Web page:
Robert Griffin III’s 22-yard touchdown pass to Santana Moss in the third quarter against Philadelphia last Sunday was one of his best throws of the season. It wouldn’t have been possible, though, without the Redskins’ exceptional pick-up of Philadelphia’s defensive end stunt as part of a 6-man blitz.
Center Will Montgomery and running back Evan Royster, in particular, ensured Griffin had a clean pocket from which to perfectly loft a throw to Moss.
“We prepare for that stunt all the time,” Royster said this week. “It’s called a ‘goose stunt.’ We see it every day in practice, I swear. When we get four guys blitzing to the weak side, the back has got to come over and help the offensive line.”
That’s exactly what happened on third-and-10 from the Eagles’ 22. Let’s break it down:
1. Before Montgomery snapped the ball, he recognized linebackers DeMeco Ryans (59) and Mychal Kendricks (95) in the ‘A’ gaps. And notice how he looked left, to the weak side of Washington’s formation, to check on right defensive end Trent Cole (58) and cornerback Brandon Boykin (22, just outside of picture).
From film study and playing experience, Montgomery expected Cole to loop underneath defensive tackle Derek Landri (94) and Ryans.
“I yelled out the stunt before they ran it,” Montgomery said.
When did he recognize the blitz?
“Right when they lined up in it,” Montgomery said. “They do that. It’s a very common blitz.”
Royster (circled in blue) was prepared for it, too.
“Will usually does call it out,” Royster said. “Away games, I usually can’t hear him. Usually when I see there’s two guys…in the ‘A’ gap, the first thing I think is ‘goose stunt.’ That’s the one that came, and we just picked it up.”
2. Immediately after the play began, Royster tracked Ryan’s push between Montgomery and left guard Kory Lichtensteiger. Cole (58) tooks a hard step up the field before changing direction and looping underneath.
3. Even though Montgomery was engaged with Ryans, he looked wide left to read Cole stunting underneath. Royster continued to move toward Ryans, knowing Montgomery would pass Ryans to him just before Cole arrived.
“I saw nobody on my side; I saw four guys coming weak, so I just went over and sat in that gap,” Royster said. “Will passed off the guy to me, and he picked up the looper. It’s like a daily thing for us. We do it every day.”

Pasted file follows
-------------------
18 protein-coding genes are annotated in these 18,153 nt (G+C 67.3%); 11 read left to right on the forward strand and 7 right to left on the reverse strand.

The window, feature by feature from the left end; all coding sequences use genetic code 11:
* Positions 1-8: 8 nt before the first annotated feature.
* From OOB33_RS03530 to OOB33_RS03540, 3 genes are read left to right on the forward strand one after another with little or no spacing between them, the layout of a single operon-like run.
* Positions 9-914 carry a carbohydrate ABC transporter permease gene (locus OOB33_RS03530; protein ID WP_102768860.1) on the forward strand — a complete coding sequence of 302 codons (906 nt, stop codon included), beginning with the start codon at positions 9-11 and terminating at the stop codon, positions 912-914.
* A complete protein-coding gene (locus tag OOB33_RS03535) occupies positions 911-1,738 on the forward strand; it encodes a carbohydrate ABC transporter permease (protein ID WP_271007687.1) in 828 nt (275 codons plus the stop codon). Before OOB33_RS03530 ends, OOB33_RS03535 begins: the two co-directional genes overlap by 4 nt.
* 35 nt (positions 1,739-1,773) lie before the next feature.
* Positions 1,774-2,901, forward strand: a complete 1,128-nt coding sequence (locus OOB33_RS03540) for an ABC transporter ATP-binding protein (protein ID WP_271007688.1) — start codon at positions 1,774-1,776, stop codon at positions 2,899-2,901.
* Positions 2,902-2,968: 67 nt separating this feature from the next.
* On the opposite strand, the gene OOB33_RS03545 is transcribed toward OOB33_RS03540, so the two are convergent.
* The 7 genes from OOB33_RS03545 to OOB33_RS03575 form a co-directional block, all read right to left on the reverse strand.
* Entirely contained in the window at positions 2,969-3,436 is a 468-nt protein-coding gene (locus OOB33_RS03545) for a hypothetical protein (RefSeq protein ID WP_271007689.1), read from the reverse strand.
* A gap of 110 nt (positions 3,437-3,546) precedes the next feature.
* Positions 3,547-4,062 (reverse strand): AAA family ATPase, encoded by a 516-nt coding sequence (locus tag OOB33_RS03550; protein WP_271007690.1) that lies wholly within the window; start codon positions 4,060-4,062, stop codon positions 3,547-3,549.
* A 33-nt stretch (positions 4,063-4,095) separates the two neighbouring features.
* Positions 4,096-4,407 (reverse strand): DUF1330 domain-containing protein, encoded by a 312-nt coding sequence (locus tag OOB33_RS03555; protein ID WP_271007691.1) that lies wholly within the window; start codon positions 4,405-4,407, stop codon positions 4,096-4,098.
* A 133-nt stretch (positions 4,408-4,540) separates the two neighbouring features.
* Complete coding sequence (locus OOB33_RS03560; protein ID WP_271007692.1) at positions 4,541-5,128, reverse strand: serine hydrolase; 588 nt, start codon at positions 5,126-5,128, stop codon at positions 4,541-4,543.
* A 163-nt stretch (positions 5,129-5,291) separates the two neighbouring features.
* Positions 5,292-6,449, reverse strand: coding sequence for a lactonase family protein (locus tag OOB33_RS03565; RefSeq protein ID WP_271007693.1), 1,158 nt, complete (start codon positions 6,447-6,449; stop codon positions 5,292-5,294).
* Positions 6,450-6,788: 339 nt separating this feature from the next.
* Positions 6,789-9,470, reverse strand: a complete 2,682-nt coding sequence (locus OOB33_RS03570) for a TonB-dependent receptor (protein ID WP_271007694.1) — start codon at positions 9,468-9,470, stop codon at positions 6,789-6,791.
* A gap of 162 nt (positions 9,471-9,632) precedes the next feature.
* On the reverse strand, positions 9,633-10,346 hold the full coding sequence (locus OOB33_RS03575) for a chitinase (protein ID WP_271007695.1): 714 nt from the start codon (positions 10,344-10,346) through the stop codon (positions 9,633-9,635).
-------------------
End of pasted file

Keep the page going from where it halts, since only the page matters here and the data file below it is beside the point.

4. Montgomery shoved Ryans hard with his right hand to pass Ryans off to Royster and to push off as part of redirecting to block Cole stunting underneath.
“It’s a common stunt for defenses to run,” Montgomery said. “They have one of the linebackers come up in the ‘A’ gap. He just was blitzing. The 3-technique, the guy on the outside shoulder of the guard, is rushing out. The end comes all the way to the backside ‘A’ gap. So I passed off the linebacker, and I got the looping end.”
Royster, meanwhile, read the stunt.
5. Montgomery seamlessly passed Ryans off to Royster and positioned himself to block Cole. Left tackle Trent Williams accounted for Boykin (22) on the right cornerback blitz. The Redskins accounted for all six Eagles blitzers. Robert Griffin III was able to read the field comfortably.
6. Royster’s blocking technique was good enough to stop Ryans. His base was wide, his shoulders were squared, his head was up and his pad level was lower than Ryans’.
“It’s kind of the role I’ve come into this year, being the third down back,” Royster said. “I’m still trying to get better at it. I’ve messed up at times this year, but I’m still getting better. I’m improving, and I think that’s a good sign.”
7. Griffin had space to make his read, step and throw. The pass was perfectly accurate, landing in Moss’ lap with just enough room for Moss to get both feet in bounds for a touchdown that provided the decisive margin.
“We just did our jobs on that play, I guess,” Montgomery said. Watch it again at full speed.
Players on both sides of the ball have done their jobs more effectively during the last six games, and it’s the biggest reason why the Redskins will play for the division championship on Sunday night. Also, credit the coaching staff for preparing players for the Eagles’ blitz.